City of Dickinson, 041119 NDAGO, AGO 2019-O-6

Docket Nº:AGO 2019-O-6
Case Date:April 11, 2019
Court:North Dakota
 
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City of Dickinson
AGO 2019-O-6
No. 2019-O-06
North Dakota Attorney General Opinion
April 11, 2019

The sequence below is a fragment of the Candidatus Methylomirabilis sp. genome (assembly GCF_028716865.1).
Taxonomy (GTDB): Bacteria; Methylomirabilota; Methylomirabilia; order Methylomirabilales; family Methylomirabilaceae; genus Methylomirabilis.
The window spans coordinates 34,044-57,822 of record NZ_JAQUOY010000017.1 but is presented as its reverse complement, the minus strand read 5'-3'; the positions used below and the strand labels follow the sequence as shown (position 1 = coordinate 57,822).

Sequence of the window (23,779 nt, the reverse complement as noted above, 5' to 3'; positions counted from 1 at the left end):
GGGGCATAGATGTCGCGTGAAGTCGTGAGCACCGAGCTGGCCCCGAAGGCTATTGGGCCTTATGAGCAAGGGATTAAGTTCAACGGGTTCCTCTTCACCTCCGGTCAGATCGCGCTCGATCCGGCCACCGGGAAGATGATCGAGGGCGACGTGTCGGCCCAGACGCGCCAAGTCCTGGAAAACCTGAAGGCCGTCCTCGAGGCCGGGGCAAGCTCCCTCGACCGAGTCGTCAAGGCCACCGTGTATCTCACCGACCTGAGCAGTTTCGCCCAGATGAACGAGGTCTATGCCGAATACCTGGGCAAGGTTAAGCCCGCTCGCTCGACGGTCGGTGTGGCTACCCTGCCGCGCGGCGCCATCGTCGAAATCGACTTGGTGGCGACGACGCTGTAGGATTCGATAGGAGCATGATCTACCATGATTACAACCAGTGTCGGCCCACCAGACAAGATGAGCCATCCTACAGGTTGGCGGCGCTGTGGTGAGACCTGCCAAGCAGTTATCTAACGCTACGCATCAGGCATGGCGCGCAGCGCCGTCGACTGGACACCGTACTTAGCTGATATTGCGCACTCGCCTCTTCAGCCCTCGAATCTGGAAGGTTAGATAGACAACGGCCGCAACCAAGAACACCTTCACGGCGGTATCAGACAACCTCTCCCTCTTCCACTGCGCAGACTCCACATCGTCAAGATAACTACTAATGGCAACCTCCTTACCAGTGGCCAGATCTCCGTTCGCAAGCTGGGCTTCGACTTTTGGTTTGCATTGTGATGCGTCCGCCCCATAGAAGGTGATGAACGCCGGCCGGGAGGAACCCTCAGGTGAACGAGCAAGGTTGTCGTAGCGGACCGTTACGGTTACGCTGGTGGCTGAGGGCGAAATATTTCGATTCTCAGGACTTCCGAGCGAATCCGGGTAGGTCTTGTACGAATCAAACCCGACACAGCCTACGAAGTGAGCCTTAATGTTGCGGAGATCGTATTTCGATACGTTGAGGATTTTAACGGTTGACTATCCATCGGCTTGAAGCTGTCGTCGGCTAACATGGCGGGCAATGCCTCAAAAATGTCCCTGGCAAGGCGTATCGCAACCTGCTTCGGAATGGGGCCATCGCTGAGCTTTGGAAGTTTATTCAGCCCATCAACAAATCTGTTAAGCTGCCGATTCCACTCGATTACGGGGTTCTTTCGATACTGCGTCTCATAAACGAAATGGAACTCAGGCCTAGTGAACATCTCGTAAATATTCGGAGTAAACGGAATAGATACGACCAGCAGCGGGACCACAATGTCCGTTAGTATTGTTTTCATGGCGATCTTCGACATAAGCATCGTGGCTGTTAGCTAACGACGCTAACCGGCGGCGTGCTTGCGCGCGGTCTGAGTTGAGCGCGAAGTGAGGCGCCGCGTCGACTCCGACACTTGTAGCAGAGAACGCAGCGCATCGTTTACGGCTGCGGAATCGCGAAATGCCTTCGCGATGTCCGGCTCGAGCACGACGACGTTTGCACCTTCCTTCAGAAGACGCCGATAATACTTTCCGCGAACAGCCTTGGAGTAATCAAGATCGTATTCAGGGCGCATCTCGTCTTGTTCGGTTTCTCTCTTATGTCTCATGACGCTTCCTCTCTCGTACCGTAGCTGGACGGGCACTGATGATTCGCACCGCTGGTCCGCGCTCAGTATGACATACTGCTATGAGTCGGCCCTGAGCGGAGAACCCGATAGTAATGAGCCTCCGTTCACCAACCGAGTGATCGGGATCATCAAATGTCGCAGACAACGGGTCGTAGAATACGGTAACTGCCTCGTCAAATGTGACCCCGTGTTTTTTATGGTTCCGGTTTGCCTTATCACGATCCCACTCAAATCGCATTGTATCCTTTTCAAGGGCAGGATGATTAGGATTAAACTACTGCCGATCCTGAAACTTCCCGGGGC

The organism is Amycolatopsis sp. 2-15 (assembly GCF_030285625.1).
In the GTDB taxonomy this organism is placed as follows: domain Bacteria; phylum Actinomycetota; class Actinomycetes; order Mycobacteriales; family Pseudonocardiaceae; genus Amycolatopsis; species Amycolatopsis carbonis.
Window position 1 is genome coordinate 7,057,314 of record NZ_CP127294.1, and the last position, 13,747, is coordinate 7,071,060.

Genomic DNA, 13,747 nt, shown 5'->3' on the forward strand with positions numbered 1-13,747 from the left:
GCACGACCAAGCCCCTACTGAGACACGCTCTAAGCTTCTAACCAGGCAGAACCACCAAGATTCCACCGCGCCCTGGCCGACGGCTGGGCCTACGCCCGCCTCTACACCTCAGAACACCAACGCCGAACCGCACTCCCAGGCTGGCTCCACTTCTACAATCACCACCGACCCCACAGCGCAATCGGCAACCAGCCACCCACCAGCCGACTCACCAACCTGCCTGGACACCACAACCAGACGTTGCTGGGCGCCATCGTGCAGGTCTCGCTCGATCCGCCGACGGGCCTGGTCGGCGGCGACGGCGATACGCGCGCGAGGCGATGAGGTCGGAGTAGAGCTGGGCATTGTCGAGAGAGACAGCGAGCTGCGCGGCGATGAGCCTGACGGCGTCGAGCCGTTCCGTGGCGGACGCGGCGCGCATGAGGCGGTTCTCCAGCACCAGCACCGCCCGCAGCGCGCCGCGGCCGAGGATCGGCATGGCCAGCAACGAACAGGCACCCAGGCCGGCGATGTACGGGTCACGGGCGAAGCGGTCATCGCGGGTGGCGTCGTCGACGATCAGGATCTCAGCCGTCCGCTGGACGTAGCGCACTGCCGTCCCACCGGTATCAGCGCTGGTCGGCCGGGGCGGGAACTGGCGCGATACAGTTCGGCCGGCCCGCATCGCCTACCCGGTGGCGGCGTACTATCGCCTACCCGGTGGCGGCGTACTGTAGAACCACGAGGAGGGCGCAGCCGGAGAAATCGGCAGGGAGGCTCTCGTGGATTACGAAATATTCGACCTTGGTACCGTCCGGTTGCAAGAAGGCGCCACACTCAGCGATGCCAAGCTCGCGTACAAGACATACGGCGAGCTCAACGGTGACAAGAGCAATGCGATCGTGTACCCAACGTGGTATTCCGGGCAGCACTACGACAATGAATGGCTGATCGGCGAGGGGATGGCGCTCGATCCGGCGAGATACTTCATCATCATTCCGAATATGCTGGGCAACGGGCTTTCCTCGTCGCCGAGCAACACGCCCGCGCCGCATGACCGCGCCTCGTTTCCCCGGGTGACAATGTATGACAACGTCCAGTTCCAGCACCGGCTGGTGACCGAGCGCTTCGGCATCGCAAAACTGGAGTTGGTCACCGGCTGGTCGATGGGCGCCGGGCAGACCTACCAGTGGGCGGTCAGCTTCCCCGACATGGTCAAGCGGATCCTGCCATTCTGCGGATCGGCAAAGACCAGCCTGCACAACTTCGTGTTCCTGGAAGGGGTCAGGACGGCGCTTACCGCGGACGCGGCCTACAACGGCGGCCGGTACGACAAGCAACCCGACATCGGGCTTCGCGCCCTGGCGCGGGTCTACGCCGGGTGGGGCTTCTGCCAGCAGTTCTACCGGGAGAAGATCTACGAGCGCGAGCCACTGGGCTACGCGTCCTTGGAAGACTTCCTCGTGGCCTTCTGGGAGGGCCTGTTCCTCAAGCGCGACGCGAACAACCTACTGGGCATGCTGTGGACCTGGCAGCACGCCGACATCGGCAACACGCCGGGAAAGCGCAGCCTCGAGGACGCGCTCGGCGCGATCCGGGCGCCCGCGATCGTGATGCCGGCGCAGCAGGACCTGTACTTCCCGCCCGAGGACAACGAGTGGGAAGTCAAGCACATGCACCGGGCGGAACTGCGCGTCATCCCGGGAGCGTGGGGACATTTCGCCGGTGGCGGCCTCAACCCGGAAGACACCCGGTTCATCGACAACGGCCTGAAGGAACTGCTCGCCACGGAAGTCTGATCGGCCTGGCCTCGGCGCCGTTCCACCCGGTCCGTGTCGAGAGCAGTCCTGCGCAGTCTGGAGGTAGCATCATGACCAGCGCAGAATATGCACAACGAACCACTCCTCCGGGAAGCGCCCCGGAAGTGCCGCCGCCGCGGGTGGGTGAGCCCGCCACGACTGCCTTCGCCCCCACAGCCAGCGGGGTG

ISSUED TO: City of Dickinson           OPEN RECORDS AND MEETINGS OPINION          CITIZEN’S REQUEST FOR OPINION          This office received a request for an opinion under N.D.C.C. § 44-04-21.1 from Nick Thornton asking whether the City of Dickinson violated N.D.C.C. § 44-04-18 by failing to respond to a records request within a reasonable time.          FACTS PRESENTED          On September 20, 2018, Mr. Thornton sent a records request for the personnel file of a police officer to the Dickinson Police Department’s Records Supervisor.[1] The request was forwarded to the City of Dickinson’s Human Resources (HR) Department Coordinator, who began scanning some of the records responsive to the request that same day.[2] The HR Coordinator did not work on the request again until September 28, 2018.[3] During the intervening time, the HR Coordinator had other workload and responsibilities, and was out of the office at a conference for a few days. There was no communication with the requestor until September 28, 2018, and then only after the requestor asked for a status update.[4] The HR Coordinator asked for help from her assistant on October 1, 2018.[5] The HR Department finished scanning, reviewing and redacting the records on October 3, 2018.[6] The records were then forwarded to the City Attorney who provided a cost estimate to the requestor on October 5, 2018, and thereafter spent over seventeen hours the next two weeks reviewing the redactions made by HR staff.[7] The City Attorney provided status updates to the requestor during this time.[8] The City ultimately provided 163 pages of records and 80 minutes of video recording to Mr. Thornton between October 9 and October 18, 2018.[9]          ISSUE          Whether the City of Dickinson responded to a request for records within a reasonable time.          ANALYSIS          “Except as otherwise specifically provided by law, all records of a public entity are public records, open and accessible for inspection during reasonable office hours.”[10] When a public entity receives a request for records, it must, within a reasonable time, either provide the records or explain why the...

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